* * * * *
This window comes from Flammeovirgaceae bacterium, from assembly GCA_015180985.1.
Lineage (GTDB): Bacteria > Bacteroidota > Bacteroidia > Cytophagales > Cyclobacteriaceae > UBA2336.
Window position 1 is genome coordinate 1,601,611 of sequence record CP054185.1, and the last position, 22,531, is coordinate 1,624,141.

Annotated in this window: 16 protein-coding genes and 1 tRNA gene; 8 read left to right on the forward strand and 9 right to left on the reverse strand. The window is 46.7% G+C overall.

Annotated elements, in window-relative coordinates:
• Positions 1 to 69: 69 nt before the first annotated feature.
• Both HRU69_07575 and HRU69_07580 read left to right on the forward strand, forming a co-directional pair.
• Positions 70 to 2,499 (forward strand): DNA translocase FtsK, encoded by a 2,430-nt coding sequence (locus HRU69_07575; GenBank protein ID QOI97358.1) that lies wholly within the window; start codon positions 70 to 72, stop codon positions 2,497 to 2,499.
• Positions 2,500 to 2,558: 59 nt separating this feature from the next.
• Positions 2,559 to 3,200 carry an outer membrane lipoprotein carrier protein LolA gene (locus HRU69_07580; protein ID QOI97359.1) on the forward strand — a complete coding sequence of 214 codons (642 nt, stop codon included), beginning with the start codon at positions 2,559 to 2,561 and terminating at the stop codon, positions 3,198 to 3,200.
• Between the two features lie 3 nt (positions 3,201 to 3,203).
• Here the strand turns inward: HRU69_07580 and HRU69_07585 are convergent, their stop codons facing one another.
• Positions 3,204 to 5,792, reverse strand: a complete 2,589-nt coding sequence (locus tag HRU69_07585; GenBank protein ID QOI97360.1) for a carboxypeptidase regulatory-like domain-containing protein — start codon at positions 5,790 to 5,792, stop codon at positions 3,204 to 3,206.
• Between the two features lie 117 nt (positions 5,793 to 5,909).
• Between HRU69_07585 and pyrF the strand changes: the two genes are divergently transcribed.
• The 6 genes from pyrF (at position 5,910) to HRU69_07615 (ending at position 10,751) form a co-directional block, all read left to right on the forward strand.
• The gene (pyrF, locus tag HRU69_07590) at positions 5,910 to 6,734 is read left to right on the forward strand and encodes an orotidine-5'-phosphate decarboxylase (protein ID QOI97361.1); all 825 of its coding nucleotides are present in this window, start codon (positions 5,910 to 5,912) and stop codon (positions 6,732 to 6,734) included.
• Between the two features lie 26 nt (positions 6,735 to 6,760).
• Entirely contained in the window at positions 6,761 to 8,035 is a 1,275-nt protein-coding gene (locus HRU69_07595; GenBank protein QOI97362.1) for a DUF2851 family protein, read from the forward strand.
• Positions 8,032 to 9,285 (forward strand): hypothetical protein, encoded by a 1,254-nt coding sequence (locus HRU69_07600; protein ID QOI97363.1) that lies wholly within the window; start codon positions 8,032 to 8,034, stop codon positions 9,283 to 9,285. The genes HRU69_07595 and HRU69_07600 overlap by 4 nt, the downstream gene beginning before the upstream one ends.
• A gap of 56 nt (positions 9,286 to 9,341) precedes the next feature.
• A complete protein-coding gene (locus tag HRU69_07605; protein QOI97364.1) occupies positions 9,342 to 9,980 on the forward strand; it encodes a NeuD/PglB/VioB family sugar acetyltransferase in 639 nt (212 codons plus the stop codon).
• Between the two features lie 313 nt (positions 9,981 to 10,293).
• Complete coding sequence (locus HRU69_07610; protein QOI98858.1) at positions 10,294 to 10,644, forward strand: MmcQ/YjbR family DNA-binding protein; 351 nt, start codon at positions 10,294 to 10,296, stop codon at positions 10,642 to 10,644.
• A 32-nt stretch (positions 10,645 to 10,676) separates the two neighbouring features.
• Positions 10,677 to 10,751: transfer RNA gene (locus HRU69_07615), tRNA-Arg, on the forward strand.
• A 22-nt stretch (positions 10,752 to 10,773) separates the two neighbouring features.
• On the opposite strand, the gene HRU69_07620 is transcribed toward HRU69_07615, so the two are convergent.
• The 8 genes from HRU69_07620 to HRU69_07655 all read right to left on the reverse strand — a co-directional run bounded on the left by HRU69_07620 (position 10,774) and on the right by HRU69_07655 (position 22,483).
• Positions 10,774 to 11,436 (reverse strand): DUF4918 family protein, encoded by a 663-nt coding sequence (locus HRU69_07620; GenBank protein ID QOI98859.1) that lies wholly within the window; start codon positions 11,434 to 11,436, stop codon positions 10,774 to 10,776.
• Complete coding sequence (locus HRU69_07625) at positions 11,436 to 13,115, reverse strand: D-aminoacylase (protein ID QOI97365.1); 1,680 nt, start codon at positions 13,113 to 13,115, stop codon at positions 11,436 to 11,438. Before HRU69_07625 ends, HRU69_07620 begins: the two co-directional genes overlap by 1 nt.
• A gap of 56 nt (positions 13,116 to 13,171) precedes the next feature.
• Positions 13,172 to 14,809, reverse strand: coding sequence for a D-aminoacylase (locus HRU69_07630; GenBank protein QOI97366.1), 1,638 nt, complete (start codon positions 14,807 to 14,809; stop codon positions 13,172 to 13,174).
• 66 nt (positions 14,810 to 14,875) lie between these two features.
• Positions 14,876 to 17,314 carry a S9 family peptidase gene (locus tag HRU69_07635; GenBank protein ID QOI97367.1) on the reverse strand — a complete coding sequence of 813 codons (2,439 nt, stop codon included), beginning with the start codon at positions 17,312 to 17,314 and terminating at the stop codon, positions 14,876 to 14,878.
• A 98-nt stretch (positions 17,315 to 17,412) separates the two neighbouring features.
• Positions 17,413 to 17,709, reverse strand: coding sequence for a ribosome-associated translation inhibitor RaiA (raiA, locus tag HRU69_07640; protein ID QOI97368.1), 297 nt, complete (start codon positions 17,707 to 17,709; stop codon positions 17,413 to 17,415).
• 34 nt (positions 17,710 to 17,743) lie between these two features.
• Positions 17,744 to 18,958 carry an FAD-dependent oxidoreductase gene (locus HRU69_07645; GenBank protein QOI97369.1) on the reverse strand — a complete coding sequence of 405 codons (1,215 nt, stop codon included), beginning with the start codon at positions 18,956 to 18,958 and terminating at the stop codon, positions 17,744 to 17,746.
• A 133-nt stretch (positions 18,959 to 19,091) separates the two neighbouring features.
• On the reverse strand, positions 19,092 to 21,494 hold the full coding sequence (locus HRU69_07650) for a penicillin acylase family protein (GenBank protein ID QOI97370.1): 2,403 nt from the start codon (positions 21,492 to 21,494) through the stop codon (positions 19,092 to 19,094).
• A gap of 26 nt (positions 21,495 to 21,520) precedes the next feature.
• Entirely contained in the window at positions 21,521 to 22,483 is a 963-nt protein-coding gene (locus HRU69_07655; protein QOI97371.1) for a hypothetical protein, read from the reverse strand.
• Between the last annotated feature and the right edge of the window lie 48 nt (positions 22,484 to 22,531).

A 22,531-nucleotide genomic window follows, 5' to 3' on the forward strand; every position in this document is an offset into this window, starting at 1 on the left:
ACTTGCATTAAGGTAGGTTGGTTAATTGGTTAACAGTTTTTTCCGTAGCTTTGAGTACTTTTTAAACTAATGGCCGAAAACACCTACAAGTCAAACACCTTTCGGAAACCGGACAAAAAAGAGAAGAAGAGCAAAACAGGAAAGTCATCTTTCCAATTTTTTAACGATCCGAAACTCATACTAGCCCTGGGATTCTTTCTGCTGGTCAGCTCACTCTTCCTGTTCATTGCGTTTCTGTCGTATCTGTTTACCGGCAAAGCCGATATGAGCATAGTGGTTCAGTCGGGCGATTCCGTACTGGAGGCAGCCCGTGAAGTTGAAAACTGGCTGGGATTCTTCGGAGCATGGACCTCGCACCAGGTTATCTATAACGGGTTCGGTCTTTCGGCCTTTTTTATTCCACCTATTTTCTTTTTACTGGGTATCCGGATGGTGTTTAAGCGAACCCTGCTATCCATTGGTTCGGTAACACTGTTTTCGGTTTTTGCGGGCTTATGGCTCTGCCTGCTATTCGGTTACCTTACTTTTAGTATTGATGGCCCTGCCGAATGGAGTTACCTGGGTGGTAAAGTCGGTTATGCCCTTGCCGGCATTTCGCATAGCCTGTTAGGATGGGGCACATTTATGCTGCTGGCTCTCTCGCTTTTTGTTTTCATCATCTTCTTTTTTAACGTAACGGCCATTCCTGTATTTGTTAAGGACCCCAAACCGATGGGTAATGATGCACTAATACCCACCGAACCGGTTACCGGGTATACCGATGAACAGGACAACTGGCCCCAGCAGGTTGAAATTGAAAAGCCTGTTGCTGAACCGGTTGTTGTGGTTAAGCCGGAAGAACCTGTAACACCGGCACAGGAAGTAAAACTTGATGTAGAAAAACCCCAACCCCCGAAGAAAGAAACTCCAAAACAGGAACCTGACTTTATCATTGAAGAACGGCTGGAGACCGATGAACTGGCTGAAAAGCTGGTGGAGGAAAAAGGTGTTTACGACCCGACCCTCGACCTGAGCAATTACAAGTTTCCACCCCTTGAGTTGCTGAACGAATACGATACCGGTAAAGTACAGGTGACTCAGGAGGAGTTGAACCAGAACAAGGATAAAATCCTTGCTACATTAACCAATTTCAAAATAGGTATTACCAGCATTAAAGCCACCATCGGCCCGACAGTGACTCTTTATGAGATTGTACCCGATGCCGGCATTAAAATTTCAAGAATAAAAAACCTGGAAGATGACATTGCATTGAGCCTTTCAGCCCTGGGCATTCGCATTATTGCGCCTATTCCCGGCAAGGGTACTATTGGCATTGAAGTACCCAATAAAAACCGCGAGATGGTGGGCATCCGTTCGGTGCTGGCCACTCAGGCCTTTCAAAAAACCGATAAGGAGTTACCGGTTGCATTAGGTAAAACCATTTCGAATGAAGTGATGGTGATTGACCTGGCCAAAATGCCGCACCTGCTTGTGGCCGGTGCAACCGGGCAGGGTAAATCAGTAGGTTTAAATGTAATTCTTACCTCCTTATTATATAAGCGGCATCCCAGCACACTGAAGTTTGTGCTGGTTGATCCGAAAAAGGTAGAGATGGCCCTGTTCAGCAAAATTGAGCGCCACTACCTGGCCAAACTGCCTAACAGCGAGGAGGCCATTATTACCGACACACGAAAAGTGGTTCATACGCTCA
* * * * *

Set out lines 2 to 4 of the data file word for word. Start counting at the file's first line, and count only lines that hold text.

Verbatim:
Lineage (GTDB): Bacteria > Bacteroidota > Bacteroidia > Cytophagales > Cyclobacteriaceae > UBA2336.
Window position 1 is genome coordinate 1,601,611 of sequence record CP054185.1, and the last position, 22,531, is coordinate 1,624,141.

Annotated in this window: 16 protein-coding genes and 1 tRNA gene; 8 read left to right on the forward strand and 9 right to left on the reverse strand. The window is 46.7% G+C overall.